Raves, riots and revolutions: Manchesters radical history of mass gatherings
From Peterloo to the MIF Procession, via Manchester Pride and acid house, Manchesters communal happenings have helped shaped the soul of the city
The opening event of this years MIF is a new work curated by Jeremy Deller, but created by the people of Manchester. What Is the City But the People? will see a cross-section of Manchester citizens parading down a giant catwalk as accompanying videos and music tell the stories of their lives, celebrating the diversity and character of this vibrant city. Its the second mass self-portrait of Manchester that Deller has overseen for MIF, after he marshalled a uniquely Mancunian procession of 1,700 locals down Deansgate in 2009, featuring everyone from Big Issue sellers to boy racers to Stretford rose queens.
The worlds first industrial city, Victorian Manchester was a hotbed of radical ideas, home to Anti-Corn Law League agitators and rioting Chartists. As a result, its history is steeped in mass gatherings that encompass politics, protest, music and celebration. Here are some of Manchesters most momentous get-togethers.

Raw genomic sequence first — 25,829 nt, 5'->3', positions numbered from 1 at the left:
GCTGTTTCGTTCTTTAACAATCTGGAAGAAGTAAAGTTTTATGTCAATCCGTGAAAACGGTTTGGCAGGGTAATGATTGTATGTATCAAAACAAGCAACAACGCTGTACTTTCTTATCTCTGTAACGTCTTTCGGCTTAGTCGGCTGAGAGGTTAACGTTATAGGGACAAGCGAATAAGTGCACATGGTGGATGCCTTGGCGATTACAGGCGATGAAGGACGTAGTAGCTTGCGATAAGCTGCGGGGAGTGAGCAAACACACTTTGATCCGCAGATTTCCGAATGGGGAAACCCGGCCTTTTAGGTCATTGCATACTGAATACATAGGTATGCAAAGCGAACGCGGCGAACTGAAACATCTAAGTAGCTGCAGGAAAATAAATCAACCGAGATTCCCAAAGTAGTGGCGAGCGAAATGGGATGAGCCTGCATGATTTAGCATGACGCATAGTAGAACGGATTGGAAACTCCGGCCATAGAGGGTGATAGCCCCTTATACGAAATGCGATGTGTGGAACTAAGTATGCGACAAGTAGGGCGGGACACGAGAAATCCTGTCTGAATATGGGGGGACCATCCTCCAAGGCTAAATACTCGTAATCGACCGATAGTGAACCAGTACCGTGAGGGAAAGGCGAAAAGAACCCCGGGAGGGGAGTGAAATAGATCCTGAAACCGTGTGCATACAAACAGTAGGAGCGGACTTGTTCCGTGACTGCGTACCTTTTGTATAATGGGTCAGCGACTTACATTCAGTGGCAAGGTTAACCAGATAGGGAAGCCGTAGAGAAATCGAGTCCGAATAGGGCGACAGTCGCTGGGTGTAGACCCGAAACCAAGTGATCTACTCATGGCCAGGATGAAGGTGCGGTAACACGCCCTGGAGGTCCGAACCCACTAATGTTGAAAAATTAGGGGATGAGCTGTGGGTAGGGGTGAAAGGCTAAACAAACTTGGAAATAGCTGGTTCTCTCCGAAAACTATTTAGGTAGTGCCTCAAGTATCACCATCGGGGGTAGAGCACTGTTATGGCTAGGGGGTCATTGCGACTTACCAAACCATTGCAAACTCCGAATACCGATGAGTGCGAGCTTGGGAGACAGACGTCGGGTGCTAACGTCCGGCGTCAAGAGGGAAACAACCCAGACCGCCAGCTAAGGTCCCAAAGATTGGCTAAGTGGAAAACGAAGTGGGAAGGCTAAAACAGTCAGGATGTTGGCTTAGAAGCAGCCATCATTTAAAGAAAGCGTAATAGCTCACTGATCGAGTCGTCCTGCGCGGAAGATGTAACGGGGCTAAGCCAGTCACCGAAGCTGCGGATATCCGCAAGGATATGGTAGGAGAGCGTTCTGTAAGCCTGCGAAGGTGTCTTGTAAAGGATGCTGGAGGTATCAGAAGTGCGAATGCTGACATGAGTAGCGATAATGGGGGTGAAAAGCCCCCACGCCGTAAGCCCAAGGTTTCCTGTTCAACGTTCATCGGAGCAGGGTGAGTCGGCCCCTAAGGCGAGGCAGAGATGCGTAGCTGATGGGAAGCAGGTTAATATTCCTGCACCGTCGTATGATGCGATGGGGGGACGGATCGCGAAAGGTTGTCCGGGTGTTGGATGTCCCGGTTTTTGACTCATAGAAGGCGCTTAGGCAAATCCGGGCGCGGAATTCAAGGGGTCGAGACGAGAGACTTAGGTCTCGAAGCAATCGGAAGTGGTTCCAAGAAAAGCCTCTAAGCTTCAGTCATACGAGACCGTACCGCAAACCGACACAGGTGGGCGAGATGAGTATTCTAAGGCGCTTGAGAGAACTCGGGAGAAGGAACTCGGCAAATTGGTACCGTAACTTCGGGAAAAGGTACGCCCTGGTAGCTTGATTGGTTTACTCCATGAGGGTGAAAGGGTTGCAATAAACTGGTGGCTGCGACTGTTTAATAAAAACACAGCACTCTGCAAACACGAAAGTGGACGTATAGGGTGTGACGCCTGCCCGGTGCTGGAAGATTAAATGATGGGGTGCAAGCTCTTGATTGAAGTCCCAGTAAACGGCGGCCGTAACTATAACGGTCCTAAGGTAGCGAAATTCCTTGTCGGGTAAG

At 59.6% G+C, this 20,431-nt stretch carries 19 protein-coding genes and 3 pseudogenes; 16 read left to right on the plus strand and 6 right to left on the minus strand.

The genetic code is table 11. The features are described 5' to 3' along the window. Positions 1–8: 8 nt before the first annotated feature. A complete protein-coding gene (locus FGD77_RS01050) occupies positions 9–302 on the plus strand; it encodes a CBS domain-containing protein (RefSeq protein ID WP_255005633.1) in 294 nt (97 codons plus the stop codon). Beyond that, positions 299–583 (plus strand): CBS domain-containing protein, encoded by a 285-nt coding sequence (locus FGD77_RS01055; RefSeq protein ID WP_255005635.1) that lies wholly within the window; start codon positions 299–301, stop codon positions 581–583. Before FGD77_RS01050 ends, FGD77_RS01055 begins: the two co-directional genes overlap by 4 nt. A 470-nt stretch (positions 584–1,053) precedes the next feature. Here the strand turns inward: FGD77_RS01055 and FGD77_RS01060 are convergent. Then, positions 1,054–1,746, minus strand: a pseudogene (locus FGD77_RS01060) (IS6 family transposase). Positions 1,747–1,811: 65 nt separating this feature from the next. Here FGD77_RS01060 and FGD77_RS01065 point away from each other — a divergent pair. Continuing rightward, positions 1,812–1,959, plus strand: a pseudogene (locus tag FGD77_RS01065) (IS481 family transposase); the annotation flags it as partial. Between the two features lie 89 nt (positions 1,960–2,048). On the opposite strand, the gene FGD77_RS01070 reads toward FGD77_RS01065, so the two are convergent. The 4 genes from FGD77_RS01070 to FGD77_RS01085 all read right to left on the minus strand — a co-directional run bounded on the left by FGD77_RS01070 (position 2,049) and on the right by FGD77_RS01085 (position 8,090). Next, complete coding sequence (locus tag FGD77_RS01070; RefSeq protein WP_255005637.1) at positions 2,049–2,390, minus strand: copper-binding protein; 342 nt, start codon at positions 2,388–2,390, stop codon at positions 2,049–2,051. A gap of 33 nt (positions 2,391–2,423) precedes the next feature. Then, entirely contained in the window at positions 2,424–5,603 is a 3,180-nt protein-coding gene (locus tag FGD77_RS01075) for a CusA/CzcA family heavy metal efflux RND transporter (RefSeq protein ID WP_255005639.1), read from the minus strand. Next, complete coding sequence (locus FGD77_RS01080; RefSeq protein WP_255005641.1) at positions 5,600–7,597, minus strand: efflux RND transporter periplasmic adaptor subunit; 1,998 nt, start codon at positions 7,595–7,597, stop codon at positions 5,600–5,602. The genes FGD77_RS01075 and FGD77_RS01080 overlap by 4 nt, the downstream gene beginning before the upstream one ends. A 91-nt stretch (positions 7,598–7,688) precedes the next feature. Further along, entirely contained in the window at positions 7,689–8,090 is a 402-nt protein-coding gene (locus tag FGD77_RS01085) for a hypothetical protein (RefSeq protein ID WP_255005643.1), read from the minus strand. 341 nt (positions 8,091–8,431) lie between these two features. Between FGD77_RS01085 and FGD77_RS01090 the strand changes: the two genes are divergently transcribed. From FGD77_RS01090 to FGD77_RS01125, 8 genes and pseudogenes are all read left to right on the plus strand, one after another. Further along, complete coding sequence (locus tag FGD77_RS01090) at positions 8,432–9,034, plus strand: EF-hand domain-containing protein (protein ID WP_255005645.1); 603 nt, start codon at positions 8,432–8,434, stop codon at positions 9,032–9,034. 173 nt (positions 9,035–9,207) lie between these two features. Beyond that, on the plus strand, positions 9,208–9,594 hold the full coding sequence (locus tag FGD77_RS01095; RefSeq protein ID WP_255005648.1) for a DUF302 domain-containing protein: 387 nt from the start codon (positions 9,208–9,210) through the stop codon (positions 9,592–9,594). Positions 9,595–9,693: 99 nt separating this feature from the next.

The Peterloo Massacre
1819, St Peters Fields
Over 60,000 peaceful pro-democracy and anti-poverty protesters gathered to hear speakers including famous orator Henry Hunt, but were attacked by infantrymen and Yeomanry on horseback, armed with sabres and clubs. Between 10 and 20 people died. The Peterloo protest was hugely influential in giving ordinary people the vote, as well as leading to the rise of the Chartist movement, trade unions, and the establishment of The Manchester Guardian in 1821.
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